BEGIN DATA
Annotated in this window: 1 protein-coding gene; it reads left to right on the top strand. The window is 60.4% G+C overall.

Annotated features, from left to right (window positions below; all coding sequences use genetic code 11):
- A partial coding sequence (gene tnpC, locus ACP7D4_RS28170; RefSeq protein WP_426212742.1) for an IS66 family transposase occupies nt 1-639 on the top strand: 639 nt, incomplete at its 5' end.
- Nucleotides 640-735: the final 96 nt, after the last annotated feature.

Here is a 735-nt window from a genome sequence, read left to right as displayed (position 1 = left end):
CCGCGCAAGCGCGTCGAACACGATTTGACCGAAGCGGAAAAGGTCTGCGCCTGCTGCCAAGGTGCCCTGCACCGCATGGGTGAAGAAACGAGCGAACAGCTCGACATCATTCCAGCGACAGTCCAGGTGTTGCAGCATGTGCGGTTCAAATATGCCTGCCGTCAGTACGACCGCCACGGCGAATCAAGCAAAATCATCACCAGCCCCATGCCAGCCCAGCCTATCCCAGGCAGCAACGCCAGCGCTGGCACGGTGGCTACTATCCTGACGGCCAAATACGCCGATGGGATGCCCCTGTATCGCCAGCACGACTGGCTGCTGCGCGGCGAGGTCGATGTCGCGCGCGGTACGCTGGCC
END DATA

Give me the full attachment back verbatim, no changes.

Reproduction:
Annotated in this window: 1 protein-coding gene; it reads left to right on the top strand. The window is 60.4% G+C overall.

Annotated features, from left to right (window positions below; all coding sequences use genetic code 11):
- A partial coding sequence (gene tnpC, locus ACP7D4_RS28170; RefSeq protein WP_426212742.1) for an IS66 family transposase occupies nt 1-639 on the top strand: 639 nt, incomplete at its 5' end.
- Nucleotides 640-735: the final 96 nt, after the last annotated feature.

Here is a 735-nt window from a genome sequence, read left to right as displayed (position 1 = left end):
CCGCGCAAGCGCGTCGAACACGATTTGACCGAAGCGGAAAAGGTCTGCGCCTGCTGCCAAGGTGCCCTGCACCGCATGGGTGAAGAAACGAGCGAACAGCTCGACATCATTCCAGCGACAGTCCAGGTGTTGCAGCATGTGCGGTTCAAATATGCCTGCCGTCAGTACGACCGCCACGGCGAATCAAGCAAAATCATCACCAGCCCCATGCCAGCCCAGCCTATCCCAGGCAGCAACGCCAGCGCTGGCACGGTGGCTACTATCCTGACGGCCAAATACGCCGATGGGATGCCCCTGTATCGCCAGCACGACTGGCTGCTGCGCGGCGAGGTCGATGTCGCGCGCGGTACGCTGGCC